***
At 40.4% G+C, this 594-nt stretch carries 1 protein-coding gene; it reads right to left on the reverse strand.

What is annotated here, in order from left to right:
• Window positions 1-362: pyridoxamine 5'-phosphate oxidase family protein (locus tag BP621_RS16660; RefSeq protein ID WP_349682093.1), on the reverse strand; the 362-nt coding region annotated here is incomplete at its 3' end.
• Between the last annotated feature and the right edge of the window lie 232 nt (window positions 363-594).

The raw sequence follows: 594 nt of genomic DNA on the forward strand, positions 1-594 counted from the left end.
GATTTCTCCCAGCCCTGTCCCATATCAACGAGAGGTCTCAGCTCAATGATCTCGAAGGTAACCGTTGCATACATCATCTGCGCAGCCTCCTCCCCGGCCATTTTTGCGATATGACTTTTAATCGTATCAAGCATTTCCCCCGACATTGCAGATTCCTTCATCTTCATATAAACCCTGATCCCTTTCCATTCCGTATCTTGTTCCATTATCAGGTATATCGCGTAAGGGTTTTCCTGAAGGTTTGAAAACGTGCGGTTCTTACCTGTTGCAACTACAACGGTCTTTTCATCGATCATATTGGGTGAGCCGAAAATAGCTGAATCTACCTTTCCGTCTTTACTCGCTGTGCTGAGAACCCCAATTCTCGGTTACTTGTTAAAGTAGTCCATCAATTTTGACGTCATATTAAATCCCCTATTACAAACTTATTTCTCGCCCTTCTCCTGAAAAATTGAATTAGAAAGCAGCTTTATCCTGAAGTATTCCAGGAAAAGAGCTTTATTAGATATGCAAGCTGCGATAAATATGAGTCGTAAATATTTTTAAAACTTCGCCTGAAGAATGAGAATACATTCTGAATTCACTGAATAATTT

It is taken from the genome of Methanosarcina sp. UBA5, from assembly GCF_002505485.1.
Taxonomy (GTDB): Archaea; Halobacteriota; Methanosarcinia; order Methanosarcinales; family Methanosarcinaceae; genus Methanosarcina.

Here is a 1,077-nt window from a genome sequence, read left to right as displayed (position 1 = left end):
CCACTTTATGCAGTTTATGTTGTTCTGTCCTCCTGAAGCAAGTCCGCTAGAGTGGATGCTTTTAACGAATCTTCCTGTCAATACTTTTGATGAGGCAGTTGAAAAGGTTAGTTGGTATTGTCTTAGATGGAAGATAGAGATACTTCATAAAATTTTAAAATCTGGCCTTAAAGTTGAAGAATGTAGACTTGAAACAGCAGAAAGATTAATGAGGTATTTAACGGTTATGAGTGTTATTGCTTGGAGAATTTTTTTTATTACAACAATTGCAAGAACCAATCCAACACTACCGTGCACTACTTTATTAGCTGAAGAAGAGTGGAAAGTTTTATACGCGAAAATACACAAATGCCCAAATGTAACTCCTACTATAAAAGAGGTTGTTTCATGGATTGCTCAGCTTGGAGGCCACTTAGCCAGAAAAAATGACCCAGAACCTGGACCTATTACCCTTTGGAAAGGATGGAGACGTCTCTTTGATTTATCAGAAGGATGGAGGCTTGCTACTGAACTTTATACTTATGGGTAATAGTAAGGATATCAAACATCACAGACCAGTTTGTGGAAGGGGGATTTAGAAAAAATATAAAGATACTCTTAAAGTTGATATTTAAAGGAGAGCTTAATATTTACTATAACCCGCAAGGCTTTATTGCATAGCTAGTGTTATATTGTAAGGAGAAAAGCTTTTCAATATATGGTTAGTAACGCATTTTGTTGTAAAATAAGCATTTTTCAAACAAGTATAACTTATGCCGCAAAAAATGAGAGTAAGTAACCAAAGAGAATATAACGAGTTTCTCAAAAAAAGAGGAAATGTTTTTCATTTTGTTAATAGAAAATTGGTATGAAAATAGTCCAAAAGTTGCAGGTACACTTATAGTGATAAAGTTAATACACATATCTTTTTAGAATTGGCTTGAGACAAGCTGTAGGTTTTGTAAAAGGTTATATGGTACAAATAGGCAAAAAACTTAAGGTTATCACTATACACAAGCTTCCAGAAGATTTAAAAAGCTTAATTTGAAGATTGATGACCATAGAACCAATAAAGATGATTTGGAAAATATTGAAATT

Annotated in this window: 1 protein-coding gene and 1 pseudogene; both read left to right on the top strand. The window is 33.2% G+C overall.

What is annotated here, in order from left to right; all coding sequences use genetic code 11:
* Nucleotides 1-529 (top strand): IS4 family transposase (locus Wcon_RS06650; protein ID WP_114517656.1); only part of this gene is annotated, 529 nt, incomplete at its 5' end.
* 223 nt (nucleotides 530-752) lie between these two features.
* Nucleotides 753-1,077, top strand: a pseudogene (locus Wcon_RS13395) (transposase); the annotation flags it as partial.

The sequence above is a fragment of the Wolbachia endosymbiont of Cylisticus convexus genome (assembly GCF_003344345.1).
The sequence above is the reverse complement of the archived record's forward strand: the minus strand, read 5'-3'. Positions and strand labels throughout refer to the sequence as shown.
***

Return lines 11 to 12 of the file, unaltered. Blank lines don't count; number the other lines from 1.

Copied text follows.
Annotated in this window: 1 protein-coding gene and 1 pseudogene; both read left to right on the top strand. The window is 33.2% G+C overall.

What is annotated here, in order from left to right; all coding sequences use genetic code 11: